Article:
In her more recent works, marked in particular by the changes occurring since the fall of the Berlin Wall in 1989, and the dismantling of Yugoslavia during the 1990s, Sanja Iveković extends these concerns to questions dealing with the construction of collective memory and the writing of history. Several projects presented in the exhibition thus have to do with hidden areas of history and society, such as the anti-fascist resistance in Yugoslavia (Gen XX, 1997-2001), the extermination of the Rom and Centi populations by the Nazi regime (Rohrback Living Memorial, 2005) and the massacre of demonstrators during the popular uprisings of May 1980 in Gwangju (On the Barricades, 2010). Since 2000, Sanja Iveković has also been producing projects in the public place, in which the notion of commemoration makes way for that of “living memory”, thus calling the very idea of monuments into question.
The exhibition Waiting for the Revolution, held a decade after the presentation in the public place in Luxembourg of the project Lady Rosa of Luxembourg (2001), which triggered an unprecedented controversy in the country, brings together a broad selection of works produced between 1975 and today. It is organized around two directions: a first group of works highlights the place occupied by the issues of the monument and collective memory in Sanja Iveković’s praxis, while a second group, combining in particular her first series of photomontages with recent works using similar montage procedures, is concerned with the question of gender and the mechanisms for representing woman. Sanja Iveković has also devised a new project for the public place, Freiheit ist… (2012), which echoes the stances that Lady Rosa of Luxembourg had given rise to. The whole sheds light on the way in which Sanja Iveković’s oeuvre, throughout her career, has been constructed in response to “states of emergency”: “I’m not an artist who gives answers, but one who asks questions”, she says.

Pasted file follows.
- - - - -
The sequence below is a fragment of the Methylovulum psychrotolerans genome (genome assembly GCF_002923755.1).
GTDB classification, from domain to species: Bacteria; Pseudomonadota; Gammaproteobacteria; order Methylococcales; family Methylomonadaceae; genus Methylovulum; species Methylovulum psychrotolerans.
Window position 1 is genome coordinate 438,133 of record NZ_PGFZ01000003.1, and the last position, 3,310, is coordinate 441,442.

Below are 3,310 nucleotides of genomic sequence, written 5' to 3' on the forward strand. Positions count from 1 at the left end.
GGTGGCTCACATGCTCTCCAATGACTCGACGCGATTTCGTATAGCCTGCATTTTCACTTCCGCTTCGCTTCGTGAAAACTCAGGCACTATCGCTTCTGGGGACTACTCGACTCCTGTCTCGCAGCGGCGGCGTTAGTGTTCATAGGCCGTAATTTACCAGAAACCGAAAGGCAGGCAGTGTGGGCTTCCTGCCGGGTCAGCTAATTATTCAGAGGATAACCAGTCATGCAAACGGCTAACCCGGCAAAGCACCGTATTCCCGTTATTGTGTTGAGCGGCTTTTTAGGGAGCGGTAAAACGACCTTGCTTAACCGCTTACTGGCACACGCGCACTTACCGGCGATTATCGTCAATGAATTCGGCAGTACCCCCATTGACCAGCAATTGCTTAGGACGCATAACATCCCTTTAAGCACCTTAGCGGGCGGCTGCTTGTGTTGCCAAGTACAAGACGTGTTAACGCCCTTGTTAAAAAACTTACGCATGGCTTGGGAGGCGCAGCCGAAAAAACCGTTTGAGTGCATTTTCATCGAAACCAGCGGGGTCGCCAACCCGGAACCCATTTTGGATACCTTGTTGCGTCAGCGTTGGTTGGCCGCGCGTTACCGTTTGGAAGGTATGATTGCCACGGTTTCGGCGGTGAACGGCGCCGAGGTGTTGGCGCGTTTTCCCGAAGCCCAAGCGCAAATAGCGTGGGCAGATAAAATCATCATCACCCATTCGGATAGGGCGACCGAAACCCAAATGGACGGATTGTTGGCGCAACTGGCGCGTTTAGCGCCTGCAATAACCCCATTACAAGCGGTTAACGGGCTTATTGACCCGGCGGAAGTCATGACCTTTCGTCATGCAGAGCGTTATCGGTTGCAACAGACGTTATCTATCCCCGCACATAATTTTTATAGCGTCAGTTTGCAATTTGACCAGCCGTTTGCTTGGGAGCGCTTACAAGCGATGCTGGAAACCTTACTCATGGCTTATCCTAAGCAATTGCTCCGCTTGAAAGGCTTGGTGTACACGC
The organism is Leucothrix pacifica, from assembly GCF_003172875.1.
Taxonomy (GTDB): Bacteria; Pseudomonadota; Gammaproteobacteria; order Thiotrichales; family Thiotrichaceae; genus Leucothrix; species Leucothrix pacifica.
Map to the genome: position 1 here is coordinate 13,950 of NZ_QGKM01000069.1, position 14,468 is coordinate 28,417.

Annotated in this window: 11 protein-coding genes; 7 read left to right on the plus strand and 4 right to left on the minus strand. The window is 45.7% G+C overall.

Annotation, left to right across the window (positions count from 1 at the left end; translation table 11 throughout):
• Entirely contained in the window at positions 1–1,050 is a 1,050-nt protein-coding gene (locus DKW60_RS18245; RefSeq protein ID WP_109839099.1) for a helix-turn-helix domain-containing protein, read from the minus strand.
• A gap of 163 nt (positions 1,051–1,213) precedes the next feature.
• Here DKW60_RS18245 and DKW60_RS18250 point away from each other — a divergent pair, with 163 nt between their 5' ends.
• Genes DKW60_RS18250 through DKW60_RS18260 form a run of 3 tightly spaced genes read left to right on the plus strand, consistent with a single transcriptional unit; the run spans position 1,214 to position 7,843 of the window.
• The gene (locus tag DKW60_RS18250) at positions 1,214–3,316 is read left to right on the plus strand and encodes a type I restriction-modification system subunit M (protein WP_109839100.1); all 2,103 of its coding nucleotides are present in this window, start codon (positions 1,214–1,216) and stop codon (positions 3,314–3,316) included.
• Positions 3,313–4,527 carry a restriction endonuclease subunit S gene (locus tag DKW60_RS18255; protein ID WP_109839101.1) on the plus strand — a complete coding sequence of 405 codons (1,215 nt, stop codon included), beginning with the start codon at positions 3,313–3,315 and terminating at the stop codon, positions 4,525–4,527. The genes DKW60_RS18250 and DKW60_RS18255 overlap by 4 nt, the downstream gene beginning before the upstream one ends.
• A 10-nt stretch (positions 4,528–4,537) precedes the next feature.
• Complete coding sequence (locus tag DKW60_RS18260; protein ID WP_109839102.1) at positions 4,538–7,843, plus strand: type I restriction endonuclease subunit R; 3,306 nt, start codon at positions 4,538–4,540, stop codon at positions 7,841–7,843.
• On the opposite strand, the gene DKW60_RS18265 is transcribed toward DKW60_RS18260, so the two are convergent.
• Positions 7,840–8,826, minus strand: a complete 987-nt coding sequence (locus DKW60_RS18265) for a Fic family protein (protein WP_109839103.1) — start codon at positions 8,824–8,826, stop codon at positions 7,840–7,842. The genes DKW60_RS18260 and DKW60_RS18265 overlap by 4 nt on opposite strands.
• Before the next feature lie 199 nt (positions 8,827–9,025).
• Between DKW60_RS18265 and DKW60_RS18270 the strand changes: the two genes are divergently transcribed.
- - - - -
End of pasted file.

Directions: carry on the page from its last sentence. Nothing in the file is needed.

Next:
Curators: Christophe Gallois, Enrico Lunghi
Sarah Sze, Fixed points finding a home
Over the past fifteen years, the New York artist Sarah Sze has single-mindedly created a body of work consisting mostly of large-scale, intricate installations. Her works, always specifically conceived for the exhibition venue in question, are for the most part made up of a huge variety of everyday objects. These, however, are by no means chosen at random, but selected with great precision on the basis of their formal qualities or, sometimes, their ambiguity.
Curator: Marie-Noëlle Farcy
Simon Evans, How to be alone when you live with someone